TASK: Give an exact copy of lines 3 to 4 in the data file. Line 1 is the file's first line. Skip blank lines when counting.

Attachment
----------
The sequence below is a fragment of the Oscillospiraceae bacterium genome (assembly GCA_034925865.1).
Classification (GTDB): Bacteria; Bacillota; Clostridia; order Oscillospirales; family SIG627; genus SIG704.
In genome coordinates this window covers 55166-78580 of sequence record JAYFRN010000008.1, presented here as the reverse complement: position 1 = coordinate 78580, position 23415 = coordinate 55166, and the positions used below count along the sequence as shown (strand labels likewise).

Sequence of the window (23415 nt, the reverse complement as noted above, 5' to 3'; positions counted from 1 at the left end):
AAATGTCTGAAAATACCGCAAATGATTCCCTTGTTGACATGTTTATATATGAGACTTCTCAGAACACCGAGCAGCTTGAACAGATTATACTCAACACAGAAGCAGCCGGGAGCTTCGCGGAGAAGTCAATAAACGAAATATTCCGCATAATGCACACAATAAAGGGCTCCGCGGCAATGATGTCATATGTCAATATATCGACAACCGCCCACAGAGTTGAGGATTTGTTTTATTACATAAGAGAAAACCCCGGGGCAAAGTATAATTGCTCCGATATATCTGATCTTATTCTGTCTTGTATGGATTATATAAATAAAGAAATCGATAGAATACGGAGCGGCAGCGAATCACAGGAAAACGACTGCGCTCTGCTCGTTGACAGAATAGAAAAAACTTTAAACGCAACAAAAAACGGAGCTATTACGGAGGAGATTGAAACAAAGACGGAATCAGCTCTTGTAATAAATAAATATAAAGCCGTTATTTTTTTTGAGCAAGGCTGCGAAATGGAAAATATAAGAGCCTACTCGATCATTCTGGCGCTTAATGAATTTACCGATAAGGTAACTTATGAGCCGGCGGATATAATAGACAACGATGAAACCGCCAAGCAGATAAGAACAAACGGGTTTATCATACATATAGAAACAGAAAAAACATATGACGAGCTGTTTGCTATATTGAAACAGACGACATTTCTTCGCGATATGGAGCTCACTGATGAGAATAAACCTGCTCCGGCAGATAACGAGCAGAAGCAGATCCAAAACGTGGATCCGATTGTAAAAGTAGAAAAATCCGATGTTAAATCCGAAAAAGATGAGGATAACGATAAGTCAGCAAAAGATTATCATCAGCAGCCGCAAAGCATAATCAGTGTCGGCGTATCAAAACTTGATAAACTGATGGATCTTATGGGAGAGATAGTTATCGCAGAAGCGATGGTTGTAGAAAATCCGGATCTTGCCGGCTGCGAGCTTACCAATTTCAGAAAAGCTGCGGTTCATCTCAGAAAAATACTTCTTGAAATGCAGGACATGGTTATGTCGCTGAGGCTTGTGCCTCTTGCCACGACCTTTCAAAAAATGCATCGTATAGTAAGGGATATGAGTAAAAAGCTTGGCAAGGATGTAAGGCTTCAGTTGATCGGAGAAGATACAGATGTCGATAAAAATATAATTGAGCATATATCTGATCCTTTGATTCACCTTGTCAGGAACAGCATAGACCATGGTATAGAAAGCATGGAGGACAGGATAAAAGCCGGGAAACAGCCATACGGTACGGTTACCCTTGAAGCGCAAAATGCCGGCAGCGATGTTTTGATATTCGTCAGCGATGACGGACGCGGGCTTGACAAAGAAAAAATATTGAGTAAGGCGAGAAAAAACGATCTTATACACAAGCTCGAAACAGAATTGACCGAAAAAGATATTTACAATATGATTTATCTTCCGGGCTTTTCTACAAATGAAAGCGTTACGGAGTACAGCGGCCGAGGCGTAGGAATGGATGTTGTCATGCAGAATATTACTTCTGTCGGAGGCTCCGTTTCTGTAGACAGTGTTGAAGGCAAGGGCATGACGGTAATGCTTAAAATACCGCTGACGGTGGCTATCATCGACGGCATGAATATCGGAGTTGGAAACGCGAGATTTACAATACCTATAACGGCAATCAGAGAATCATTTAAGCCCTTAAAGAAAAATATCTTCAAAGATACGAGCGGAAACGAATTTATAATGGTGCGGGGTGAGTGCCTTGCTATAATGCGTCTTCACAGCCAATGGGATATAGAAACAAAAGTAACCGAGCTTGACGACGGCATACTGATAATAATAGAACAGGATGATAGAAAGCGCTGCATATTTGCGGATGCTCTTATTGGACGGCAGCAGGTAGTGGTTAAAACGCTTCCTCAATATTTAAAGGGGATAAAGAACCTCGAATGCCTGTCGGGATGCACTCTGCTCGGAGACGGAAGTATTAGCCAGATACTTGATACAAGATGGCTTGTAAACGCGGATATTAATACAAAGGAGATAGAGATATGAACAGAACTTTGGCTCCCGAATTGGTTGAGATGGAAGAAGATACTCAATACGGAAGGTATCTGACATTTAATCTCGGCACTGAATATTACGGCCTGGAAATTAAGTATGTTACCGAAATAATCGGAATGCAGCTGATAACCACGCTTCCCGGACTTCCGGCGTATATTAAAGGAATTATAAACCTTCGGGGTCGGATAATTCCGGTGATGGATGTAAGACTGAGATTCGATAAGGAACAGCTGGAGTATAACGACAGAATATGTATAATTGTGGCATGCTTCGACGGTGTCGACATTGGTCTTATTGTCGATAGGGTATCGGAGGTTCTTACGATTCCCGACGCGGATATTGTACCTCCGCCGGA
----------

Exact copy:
In genome coordinates this window covers 55166-78580 of sequence record JAYFRN010000008.1, presented here as the reverse complement: position 1 = coordinate 78580, position 23415 = coordinate 55166, and the positions used below count along the sequence as shown (strand labels likewise).

Sequence of the window (23415 nt, the reverse complement as noted above, 5' to 3'; positions counted from 1 at the left end):